Jan. 11 (Bloomberg) -- The nonprofit organization overseeing the Internet’s address system is bracing for a wave of lawsuits from a program that may add hundreds of top-level domains such as .apple and .nyc.
“Some parties will choose to use litigation,” Rod Beckstrom, chief executive officer of the Internet Corporation for Assigned Names and Numbers, said in an interview today at Bloomberg’s Washington office. “This is the most significant opening of the domain-name system in the history of the Internet and a lot of parties around the world have very significant economic interests.”
Icann, manager of the Web’s address system under a U.S. Commerce Department contract, will start accepting applications for new top-level domains tomorrow. The Marina del Rey, California-based group may approve hundreds of new Web address extensions to the right of the “dot,” including company and brand names, cities and almost any word in any language.
General Electric Co., Coca-Cola Co. and more than 50 other U.S. companies oppose the program, saying it will increase their costs, confuse customers and fuel Internet fraud. The organization will put aside about $60,000 of every $185,000 fee for each domain-name application to cover litigation that may arise from the program, Beckstrom said.
Icann’s board approved the domain-name expansion in June to spur online innovation and competition. The application period closes April 12, and Icann will publish a list as early as May showing who applied for each domain-name, Beckstrom said. The list would let companies and organizations see how competitors are responding to the expansion, he said.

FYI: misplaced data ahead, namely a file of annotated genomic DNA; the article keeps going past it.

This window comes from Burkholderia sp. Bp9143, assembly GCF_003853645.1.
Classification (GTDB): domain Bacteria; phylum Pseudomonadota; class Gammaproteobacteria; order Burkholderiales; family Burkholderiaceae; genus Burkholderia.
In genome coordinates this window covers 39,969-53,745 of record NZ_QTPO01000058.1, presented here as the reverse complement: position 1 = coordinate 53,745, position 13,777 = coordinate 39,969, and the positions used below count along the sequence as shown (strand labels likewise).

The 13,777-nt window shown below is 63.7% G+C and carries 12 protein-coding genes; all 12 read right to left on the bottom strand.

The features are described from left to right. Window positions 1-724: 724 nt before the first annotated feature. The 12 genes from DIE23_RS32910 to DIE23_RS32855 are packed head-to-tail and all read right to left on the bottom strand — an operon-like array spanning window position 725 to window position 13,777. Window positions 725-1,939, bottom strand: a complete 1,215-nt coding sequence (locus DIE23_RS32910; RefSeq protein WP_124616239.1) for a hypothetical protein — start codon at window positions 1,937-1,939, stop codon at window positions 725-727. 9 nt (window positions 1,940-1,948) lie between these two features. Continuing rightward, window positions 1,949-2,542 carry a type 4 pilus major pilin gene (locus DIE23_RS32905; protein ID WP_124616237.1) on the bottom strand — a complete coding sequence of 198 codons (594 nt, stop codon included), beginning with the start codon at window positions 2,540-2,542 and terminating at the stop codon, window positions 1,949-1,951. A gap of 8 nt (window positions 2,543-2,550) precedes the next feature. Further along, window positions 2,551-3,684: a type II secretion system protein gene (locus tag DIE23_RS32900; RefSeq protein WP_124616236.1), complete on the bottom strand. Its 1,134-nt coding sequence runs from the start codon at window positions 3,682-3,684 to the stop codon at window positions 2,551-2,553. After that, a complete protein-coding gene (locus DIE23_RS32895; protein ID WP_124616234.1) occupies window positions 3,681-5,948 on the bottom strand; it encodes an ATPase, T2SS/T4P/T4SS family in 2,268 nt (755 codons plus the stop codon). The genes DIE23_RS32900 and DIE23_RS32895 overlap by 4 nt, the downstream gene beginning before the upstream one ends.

‘Do Not Sell’
American Express Co., Johnson & Johnson and Ford Motor Co. are among companies that signed a petition in November saying the program would force them to “spend ever-greater amounts of time and resources” protecting their brands online and calling on the Commerce Department to persuade Icann to postpone the application period.
The Association of National Advertisers, which has rallied brand owners’ opposition to the program, suggested changes on Jan. 9 that include a “do not sell” list aimed at saving companies from having to defensively buy domains.
Beckstrom said the expansion, discussed and debated by Icann for six years, won’t be delayed or scaled back, though “nothing is final” about the program.
“There will be some change and tweaks, would be my forecast,” Beckstrom said, adding that any modifications would be considered through Icann’s deliberation process.
The domain-name expansion may generate revenue that may let Icann double its $85 million annual budget, he said. The organization operates under a zero-dollar Commerce Department contract that expires in March, and the agency has requested proposals on a new contract.
Icann has come under pressure from U.S. lawmakers and regulators to postpone or curb the program. Senator Jay Rockefeller, a West Virginia Democrat who leads the Senate Commerce Committee, called for delaying or limiting the expansion in a Dec. 28 letter to the Commerce Department.
The Federal Trade Commission said in a Dec. 16 letter that the expansion will create “dramatically increased opportunity for consumer fraud” and urged Icann to turn it into a pilot program and reduce the number of suffixes that are introduced.
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